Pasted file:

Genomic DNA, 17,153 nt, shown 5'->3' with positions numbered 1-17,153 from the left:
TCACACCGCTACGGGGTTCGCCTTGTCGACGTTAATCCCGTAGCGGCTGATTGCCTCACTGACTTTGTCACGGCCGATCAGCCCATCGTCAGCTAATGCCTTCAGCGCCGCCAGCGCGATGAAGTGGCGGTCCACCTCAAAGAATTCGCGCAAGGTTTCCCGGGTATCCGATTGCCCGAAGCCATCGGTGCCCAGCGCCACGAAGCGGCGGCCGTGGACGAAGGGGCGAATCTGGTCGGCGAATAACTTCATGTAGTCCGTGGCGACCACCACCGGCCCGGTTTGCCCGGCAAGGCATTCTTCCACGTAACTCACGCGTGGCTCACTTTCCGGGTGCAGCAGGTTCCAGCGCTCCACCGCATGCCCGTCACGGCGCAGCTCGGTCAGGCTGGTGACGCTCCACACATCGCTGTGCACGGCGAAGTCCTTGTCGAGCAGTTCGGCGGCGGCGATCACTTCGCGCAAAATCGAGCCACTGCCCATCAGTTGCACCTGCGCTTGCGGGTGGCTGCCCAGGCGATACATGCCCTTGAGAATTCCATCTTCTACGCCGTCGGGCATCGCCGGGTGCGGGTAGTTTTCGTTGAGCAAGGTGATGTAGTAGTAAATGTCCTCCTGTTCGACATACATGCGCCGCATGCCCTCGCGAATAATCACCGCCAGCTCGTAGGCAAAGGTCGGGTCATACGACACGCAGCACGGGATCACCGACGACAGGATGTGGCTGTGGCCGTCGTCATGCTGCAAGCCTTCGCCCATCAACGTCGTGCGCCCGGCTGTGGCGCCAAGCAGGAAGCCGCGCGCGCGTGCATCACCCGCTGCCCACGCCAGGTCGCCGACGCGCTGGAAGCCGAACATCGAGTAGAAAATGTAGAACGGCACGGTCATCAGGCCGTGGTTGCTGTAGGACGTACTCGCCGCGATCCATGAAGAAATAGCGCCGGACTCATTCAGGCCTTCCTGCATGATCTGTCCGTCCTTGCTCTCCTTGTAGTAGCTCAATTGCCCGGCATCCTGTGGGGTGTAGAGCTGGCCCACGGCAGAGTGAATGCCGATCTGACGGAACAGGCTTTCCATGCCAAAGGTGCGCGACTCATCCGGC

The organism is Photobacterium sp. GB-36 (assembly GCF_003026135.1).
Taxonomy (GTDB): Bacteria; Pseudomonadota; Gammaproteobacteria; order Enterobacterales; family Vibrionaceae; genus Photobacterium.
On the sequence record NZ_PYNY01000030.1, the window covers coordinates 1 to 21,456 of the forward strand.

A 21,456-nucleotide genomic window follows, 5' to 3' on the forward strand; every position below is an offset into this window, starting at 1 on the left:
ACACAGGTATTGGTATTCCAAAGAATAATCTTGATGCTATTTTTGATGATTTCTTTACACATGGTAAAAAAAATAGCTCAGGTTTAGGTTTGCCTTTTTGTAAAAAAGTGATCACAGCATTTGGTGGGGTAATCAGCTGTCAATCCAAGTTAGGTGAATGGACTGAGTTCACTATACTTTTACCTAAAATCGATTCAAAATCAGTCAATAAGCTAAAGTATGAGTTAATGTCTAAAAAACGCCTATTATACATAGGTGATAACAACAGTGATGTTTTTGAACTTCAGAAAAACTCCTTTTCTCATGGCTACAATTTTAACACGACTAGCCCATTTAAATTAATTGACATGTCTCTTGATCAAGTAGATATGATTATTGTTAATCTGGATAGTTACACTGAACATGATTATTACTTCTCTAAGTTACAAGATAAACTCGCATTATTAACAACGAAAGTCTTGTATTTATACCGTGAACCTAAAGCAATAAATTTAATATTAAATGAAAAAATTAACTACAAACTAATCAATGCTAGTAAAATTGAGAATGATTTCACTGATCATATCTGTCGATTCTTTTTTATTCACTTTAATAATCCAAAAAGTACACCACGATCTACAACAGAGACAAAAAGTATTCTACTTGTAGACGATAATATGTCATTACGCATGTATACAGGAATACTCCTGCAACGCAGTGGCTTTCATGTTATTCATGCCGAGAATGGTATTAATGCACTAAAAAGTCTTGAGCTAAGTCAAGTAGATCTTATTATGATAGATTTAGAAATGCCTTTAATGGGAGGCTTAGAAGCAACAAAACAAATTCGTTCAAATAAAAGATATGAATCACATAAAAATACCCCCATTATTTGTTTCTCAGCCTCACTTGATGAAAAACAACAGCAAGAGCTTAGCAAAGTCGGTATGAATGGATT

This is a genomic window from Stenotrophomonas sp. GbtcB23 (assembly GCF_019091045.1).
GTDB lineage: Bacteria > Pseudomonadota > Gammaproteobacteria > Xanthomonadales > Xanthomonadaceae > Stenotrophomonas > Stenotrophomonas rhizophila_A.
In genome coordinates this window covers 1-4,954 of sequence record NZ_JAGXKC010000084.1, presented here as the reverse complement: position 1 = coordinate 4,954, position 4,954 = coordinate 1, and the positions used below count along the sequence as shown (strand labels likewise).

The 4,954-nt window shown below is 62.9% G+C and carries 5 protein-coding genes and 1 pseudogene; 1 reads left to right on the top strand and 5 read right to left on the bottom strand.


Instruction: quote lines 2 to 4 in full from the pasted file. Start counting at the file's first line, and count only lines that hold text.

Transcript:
TCACACCGCTACGGGGTTCGCCTTGTCGACGTTAATCCCGTAGCGGCTGATTGCCTCACTGACTTTGTCACGGCCGATCAGCCCATCGTCAGCTAATGCCTTCAGCGCCGCCAGCGCGATGAAGTGGCGGTCCACCTCAAAGAATTCGCGCAAGGTTTCCCGGGTATCCGATTGCCCGAAGCCATCGGTGCCCAGCGCCACGAAGCGGCGGCCGTGGACGAAGGGGCGAATCTGGTCGGCGAATAACTTCATGTAGTCCGTGGCGACCACCACCGGCCCGGTTTGCCCGGCAAGGCATTCTTCCACGTAACTCACGCGTGGCTCACTTTCCGGGTGCAGCAGGTTCCAGCGCTCCACCGCATGCCCGTCACGGCGCAGCTCGGTCAGGCTGGTGACGCTCCACACATCGCTGTGCACGGCGAAGTCCTTGTCGAGCAGTTCGGCGGCGGCGATCACTTCGCGCAAAATCGAGCCACTGCCCATCAGTTGCACCTGCGCTTGCGGGTGGCTGCCCAGGCGATACATGCCCTTGAGAATTCCATCTTCTACGCCGTCGGGCATCGCCGGGTGCGGGTAGTTTTCGTTGAGCAAGGTGATGTAGTAGTAAATGTCCTCCTGTTCGACATACATGCGCCGCATGCCCTCGCGAATAATCACCGCCAGCTCGTAGGCAAAGGTCGGGTCATACGACACGCAGCACGGGATCACCGACGACAGGATGTGGCTGTGGCCGTCGTCATGCTGCAAGCCTTCGCCCATCAACGTCGTGCGCCCGGCTGTGGCGCCAAGCAGGAAGCCGCGCGCGCGTGCATCACCCGCTGCCCACGCCAGGTCGCCGACGCGCTGGAAGCCGAACATCGAGTAGAAAATGTAGAACGGCACGGTCATCAGGCCGTGGTTGCTGTAGGACGTACTCGCCGCGATCCATGAAGAAATAGCGCCGGACTCATTCAGGCCTTCCTGCATGATCTGTCCGTCCTTGCTCTCCTTGTAGTAGCTCAATTGCCCGGCATCCTGTGGGGTGTAGAGCTGGCCCACGGCAGAGTGAATGCCGATCTGACGGAACAGGCTTTCCATGCCAAAGGTGCGCGACTCATCCGGC

The organism is Photobacterium sp. GB-36 (assembly GCF_003026135.1).
Taxonomy (GTDB): Bacteria; Pseudomonadota; Gammaproteobacteria; order Enterobacterales; family Vibrionaceae; genus Photobacterium.